Progressives can thank Democrat Gaye Symington and current State Sen. Anthony Pollina (P/D/W-Washington) for their seats at the reapportionment table.
Symington’s third-place gubernatorial finish in 2008 forced lawmakers to rewrite the law governing the composition of the reapportionment board. Before 2008, the board only included members of “major parties” whose gubernatorial candidates received at least 25 percent of the vote in the election preceding the decennial census.
In 2008 Symington earned only 21.7 percent of the vote, a hair behind Pollina, an independent at the time, who finished with 21.8 percent. Only Republican Jim Douglas earned more than 25 percent of the vote — 53.4 percent, to be exact.
Due to Symington’s poor showing, the Democrat-led legislature changed the law so Dems wouldn’t be left out of the reapportionment process. They changed the criterion from gubernatorial percentages to party presence in the legislature.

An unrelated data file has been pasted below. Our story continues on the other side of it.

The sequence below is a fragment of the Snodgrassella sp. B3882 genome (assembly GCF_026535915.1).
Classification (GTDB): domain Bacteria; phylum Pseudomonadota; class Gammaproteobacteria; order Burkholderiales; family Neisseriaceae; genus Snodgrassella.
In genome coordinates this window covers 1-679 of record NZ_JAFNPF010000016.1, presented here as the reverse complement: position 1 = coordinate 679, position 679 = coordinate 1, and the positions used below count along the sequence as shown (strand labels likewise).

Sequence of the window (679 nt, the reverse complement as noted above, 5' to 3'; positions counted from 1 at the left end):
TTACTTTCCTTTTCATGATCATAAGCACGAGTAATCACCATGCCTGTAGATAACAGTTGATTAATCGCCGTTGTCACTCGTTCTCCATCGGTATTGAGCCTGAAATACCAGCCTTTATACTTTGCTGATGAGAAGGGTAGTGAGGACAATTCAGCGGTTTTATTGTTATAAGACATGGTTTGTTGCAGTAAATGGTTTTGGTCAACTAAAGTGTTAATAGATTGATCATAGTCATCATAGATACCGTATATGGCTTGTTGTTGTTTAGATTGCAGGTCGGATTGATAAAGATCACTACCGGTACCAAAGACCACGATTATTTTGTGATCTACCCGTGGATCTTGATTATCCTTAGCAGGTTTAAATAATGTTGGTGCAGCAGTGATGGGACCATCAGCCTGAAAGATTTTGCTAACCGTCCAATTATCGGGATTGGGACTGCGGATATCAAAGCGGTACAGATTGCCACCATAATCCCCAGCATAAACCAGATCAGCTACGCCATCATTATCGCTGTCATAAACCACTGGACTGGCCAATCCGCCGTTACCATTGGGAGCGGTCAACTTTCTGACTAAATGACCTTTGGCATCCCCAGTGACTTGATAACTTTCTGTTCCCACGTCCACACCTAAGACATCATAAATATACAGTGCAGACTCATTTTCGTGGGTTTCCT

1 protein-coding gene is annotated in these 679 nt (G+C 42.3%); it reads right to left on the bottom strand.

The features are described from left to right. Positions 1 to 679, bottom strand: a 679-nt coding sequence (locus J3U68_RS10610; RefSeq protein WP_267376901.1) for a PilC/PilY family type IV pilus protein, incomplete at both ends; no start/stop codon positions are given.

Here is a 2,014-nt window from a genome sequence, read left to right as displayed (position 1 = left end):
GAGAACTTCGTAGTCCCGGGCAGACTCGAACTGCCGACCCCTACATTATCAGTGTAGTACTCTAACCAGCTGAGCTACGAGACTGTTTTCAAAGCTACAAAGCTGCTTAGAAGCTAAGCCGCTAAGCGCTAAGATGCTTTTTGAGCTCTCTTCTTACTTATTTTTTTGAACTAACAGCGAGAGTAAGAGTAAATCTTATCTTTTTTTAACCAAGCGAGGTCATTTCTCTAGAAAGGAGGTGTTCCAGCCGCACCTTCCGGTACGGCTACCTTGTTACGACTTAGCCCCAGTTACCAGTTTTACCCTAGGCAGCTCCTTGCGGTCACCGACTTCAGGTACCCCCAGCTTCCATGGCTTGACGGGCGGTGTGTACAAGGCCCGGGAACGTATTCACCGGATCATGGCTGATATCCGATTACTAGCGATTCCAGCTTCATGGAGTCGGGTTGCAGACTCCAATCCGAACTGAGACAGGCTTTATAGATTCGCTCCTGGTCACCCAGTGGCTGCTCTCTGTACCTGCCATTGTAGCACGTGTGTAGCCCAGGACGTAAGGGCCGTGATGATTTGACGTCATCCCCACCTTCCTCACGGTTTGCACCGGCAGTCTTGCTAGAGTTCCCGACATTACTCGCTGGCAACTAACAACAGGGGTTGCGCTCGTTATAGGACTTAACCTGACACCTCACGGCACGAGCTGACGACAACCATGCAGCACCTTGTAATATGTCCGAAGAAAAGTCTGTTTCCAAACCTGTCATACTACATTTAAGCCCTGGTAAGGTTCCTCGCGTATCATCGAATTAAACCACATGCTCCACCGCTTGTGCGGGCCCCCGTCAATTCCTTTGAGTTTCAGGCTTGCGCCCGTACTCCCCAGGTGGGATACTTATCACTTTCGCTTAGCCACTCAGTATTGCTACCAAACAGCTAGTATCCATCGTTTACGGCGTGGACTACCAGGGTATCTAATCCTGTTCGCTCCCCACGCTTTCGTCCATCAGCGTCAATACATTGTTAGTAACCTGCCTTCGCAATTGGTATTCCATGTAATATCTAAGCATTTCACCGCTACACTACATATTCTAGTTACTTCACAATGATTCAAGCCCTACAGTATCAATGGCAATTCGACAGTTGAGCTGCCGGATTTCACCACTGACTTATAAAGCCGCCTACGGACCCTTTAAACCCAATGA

Now a party gets a seat at the reapportionment table if it has at least three lawmakers serving from different counties, in three out of the five sessions following the most recent census.
Yes, Virginia, elections do have consequences.
House redistricting is contentious, but the panel has yet to tackle the equally challenging Senate map. Chittenden County’s population has grown almost enough to warrant a seventh senator.
To avoid adding a senator, or splitting the county into smaller districts, one or more towns may be given to neighboring counties.